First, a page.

By Anusha Shrivastava, Ph.D.

  Volunteering is a good way to help others while also helping yourself.

  Giving your time and sharing your expertise not only helps improve the lives of the people you are working with but also boosts your resume. You are demonstrating that you are willing to work with others and be involved in your community.

  The kind of organization you choose to volunteer at will reveal something about you. If it’s a non-profit serving children, it shows you care about their development. If it’s a group that helps  mentor young statisticians, it means you want to be involved in the field outside of your classes. If it’s an organization that has nothing to do with what you are studying or in an area you likely won’t work in, it shows you are willing to flex a different kind of muscle to try something new.

 In any of these scenarios, you are enhancing your career in ways you may not have realized when you committed a chunk of your week towards volunteering.

 Here are a few:

  • Your personal and professional network expands each time you sign up to volunteer for an event or organization. You meet people you may not have crossed paths with and many of them could one day serve as references because they are seeing you perform tasks outside of your regular schedule.
  • With every new volunteer opportunity, you show initiative and ability to work with people outside your comfort zone.
  • You use skills ranging from event-planning to fundraising that you may already possess. You may even end up acquiring new skills. Some volunteer opportunities require you to take exams or undergo extensive training. This shows you are willing to stretch yourself and upgrade your qualifications.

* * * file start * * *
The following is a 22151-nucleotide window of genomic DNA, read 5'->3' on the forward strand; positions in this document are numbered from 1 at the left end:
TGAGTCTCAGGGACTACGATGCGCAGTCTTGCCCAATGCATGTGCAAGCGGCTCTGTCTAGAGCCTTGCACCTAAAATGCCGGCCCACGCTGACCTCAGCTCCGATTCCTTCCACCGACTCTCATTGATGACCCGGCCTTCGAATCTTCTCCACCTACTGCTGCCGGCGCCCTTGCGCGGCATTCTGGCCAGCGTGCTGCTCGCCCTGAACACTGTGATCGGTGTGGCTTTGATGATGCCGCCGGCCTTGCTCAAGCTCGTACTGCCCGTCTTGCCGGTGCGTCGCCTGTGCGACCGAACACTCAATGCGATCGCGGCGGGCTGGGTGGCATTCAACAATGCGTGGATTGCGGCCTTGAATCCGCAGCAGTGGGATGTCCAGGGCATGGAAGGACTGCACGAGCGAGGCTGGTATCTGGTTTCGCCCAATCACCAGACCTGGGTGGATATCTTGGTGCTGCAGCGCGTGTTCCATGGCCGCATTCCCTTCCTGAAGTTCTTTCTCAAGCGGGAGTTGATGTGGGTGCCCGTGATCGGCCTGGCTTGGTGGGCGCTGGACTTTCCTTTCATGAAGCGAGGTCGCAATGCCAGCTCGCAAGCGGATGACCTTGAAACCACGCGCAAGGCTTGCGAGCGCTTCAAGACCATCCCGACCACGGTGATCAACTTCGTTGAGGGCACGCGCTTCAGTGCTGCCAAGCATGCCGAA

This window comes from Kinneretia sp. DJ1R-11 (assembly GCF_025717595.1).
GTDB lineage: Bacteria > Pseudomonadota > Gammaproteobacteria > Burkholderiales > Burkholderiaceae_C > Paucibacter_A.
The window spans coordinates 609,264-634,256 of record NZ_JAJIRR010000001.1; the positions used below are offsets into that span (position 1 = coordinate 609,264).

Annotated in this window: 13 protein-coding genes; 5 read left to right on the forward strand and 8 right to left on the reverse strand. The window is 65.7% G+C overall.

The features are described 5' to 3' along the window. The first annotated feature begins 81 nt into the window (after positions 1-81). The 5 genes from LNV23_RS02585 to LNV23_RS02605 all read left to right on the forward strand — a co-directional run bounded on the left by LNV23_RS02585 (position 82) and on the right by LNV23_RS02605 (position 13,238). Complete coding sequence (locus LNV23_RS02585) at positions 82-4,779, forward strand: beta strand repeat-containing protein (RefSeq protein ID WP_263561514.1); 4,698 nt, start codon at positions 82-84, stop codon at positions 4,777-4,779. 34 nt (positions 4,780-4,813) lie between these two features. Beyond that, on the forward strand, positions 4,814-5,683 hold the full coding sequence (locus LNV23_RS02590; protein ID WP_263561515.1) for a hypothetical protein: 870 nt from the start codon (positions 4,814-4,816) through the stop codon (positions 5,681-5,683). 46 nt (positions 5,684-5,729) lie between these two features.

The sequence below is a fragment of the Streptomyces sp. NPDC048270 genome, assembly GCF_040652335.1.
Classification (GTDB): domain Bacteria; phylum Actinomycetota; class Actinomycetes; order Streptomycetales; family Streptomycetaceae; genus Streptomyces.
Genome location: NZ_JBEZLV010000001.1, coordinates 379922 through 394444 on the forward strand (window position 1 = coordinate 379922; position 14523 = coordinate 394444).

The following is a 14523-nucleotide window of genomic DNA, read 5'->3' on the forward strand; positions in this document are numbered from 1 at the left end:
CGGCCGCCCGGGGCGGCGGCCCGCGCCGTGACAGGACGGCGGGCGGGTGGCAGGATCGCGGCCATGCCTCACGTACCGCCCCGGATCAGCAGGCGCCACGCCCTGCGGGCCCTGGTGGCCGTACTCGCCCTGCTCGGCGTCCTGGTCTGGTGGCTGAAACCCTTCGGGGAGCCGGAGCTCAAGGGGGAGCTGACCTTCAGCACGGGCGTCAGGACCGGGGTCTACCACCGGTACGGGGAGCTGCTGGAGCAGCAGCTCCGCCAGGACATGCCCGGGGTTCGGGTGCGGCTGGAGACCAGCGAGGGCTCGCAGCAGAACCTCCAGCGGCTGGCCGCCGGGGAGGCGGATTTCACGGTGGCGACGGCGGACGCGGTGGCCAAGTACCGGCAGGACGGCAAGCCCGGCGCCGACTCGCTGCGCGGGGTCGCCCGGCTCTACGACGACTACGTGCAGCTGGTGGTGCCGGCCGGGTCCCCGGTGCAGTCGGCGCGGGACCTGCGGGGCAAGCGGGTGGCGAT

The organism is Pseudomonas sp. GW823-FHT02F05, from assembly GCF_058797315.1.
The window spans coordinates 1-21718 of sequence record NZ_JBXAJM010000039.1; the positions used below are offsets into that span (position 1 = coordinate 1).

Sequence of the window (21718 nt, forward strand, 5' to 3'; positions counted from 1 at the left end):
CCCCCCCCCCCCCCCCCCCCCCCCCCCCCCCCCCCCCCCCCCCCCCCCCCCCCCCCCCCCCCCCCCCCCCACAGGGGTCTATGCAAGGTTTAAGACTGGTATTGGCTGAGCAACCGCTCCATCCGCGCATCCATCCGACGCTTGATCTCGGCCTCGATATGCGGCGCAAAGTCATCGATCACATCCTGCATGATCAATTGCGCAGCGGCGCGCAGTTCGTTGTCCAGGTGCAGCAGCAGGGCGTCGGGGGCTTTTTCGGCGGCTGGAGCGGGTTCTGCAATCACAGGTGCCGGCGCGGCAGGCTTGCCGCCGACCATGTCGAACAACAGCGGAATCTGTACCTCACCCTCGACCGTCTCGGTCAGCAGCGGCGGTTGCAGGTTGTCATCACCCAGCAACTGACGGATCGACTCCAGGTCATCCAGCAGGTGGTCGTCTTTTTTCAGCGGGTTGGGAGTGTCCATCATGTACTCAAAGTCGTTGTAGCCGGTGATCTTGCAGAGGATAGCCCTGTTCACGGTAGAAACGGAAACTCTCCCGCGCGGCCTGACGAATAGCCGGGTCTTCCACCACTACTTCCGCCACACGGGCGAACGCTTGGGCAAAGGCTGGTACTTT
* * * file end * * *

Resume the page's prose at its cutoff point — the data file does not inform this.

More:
• Volunteering requires a high level of effective communication, so your work shows you are team player who responds to requests in a timely fashion and one who is able to share insights and experience with others.
  • You can stay connected with people from different fields or when you change career paths when you volunteer.
  • You build a track record of volunteering over the many decades that you will be working. It may be that you enjoy volunteering in a field to the extent that you switch careers and train to work full-time in the field you had initially just volunteered in.

None of this is to say you should volunteer only to strengthen your resume. That will happen on its own, even as you volunteer for personal satisfaction and the sheer desire to give back to the world.

 

 

  

 

 

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